Having Pets Could Make You More Successful, Study Finds
Want your kid to grow up to be a CEO? Consider getting them a puppy.
For anyone who thinks owning a pet makes them a better person, we have good news for you.
Banfield Pet Hospital recently conducted a survey with Kelton Research that found a potential link between pet ownership and professional success. The survey questioned 857 Americans age 18 and older from all walks of life.
Of the C-Suite executives that answered the survey (individuals who hold positions like CEO or CFO), 93 percent grew up with a pet. From that group, 78 percent credited their childhood pet with helping prepare them for career success, with 24 percent agreeing that their childhood pet taught them more about leadership, responsibility and empathy than their first internship.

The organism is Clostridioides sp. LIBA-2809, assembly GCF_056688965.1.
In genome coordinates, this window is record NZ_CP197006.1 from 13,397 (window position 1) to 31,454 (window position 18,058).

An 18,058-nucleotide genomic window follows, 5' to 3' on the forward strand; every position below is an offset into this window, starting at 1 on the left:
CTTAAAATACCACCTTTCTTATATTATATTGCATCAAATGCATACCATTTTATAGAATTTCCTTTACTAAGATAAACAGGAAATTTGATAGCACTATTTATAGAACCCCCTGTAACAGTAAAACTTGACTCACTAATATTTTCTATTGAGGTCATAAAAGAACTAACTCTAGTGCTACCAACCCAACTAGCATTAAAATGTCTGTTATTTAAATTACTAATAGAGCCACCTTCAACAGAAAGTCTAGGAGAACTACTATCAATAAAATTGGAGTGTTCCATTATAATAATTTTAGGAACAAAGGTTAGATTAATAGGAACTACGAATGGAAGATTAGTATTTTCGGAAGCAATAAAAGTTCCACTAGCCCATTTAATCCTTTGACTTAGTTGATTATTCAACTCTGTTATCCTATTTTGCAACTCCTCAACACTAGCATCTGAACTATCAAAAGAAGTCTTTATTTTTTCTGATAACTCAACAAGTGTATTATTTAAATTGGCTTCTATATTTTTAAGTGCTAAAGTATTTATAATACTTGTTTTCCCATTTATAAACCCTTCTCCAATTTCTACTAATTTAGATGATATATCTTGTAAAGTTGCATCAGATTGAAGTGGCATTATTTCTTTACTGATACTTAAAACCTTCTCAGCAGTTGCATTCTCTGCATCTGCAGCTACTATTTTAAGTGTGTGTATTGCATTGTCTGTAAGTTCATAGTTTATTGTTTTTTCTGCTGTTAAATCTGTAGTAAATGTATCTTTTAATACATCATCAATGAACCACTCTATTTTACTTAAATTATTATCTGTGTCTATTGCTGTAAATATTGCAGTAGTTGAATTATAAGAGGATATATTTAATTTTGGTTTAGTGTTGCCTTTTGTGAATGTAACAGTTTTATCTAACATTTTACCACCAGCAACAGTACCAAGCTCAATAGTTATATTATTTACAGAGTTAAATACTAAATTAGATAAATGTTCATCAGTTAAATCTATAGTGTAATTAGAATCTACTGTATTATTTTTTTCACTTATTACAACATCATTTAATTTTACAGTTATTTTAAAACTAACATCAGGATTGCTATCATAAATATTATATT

Childhood pets were also credited with helping these future bosses develop leadership skills like organization, discipline, the ability to identify needs and non-verbal communication.
For these executives, the perks of pet ownership don’t stop at childhood: 77 percent of the C-suite executives surveyed said that they come up with business ideas while walking their dog, while 86 percent said that having a pet now helped them stick to a routine, practice better time management and succeed at multi-tasking. Plus, once the work day is done, pets helped 93 percent of C-suite executives surveyed reduce stress and relax.
After reading all the favorable reviews, it should come as no surprise that 90 percent of these leaders believed that pet ownership could be beneficial for children today.
This Story Originally Appeared On People